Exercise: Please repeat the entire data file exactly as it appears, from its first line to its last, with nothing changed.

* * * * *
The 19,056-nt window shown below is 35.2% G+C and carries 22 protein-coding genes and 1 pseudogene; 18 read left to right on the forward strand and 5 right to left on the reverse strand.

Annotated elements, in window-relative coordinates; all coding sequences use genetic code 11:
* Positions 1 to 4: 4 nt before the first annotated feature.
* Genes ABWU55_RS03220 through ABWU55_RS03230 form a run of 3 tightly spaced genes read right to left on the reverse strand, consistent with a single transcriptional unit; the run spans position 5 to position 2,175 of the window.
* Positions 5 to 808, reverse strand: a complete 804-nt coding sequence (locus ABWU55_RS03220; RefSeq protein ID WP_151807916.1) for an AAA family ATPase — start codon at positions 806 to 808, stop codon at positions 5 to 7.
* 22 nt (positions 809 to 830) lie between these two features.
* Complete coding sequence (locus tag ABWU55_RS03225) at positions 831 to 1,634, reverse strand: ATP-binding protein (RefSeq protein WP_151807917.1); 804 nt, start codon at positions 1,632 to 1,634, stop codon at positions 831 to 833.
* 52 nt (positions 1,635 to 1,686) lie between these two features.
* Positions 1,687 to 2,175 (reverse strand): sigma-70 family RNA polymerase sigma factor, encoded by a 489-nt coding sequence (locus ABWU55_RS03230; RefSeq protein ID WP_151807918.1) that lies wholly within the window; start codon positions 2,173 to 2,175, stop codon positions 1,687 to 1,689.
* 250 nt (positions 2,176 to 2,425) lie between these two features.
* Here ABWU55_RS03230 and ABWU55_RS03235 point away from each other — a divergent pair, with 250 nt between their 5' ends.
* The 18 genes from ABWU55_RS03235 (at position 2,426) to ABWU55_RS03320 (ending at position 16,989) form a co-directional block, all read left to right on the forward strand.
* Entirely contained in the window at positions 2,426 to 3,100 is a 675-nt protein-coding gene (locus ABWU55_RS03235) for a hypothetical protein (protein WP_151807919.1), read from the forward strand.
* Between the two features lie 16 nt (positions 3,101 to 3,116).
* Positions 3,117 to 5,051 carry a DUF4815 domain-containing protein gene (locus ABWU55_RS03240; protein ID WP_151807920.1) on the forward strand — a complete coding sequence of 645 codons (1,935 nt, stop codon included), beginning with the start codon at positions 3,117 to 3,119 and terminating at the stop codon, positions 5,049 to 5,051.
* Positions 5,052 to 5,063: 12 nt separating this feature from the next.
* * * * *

The 19,056-nt window shown below is 35.2% G+C and carries 22 protein-coding genes and 1 pseudogene; 18 read left to right on the forward strand and 5 right to left on the reverse strand.

Annotated elements, in window-relative coordinates; all coding sequences use genetic code 11:
* Positions 1 to 4: 4 nt before the first annotated feature.
* Genes ABWU55_RS03220 through ABWU55_RS03230 form a run of 3 tightly spaced genes read right to left on the reverse strand, consistent with a single transcriptional unit; the run spans position 5 to position 2,175 of the window.
* Positions 5 to 808, reverse strand: a complete 804-nt coding sequence (locus ABWU55_RS03220; RefSeq protein ID WP_151807916.1) for an AAA family ATPase — start codon at positions 806 to 808, stop codon at positions 5 to 7.
* 22 nt (positions 809 to 830) lie between these two features.
* Complete coding sequence (locus tag ABWU55_RS03225) at positions 831 to 1,634, reverse strand: ATP-binding protein (RefSeq protein WP_151807917.1); 804 nt, start codon at positions 1,632 to 1,634, stop codon at positions 831 to 833.
* 52 nt (positions 1,635 to 1,686) lie between these two features.
* Positions 1,687 to 2,175 (reverse strand): sigma-70 family RNA polymerase sigma factor, encoded by a 489-nt coding sequence (locus ABWU55_RS03230; RefSeq protein ID WP_151807918.1) that lies wholly within the window; start codon positions 2,173 to 2,175, stop codon positions 1,687 to 1,689.
* 250 nt (positions 2,176 to 2,425) lie between these two features.
* Here ABWU55_RS03230 and ABWU55_RS03235 point away from each other — a divergent pair, with 250 nt between their 5' ends.
* The 18 genes from ABWU55_RS03235 (at position 2,426) to ABWU55_RS03320 (ending at position 16,989) form a co-directional block, all read left to right on the forward strand.
* Entirely contained in the window at positions 2,426 to 3,100 is a 675-nt protein-coding gene (locus ABWU55_RS03235) for a hypothetical protein (protein WP_151807919.1), read from the forward strand.
* Between the two features lie 16 nt (positions 3,101 to 3,116).
* Positions 3,117 to 5,051 carry a DUF4815 domain-containing protein gene (locus ABWU55_RS03240; protein ID WP_151807920.1) on the forward strand — a complete coding sequence of 645 codons (1,935 nt, stop codon included), beginning with the start codon at positions 3,117 to 3,119 and terminating at the stop codon, positions 5,049 to 5,051.
* Positions 5,052 to 5,063: 12 nt separating this feature from the next.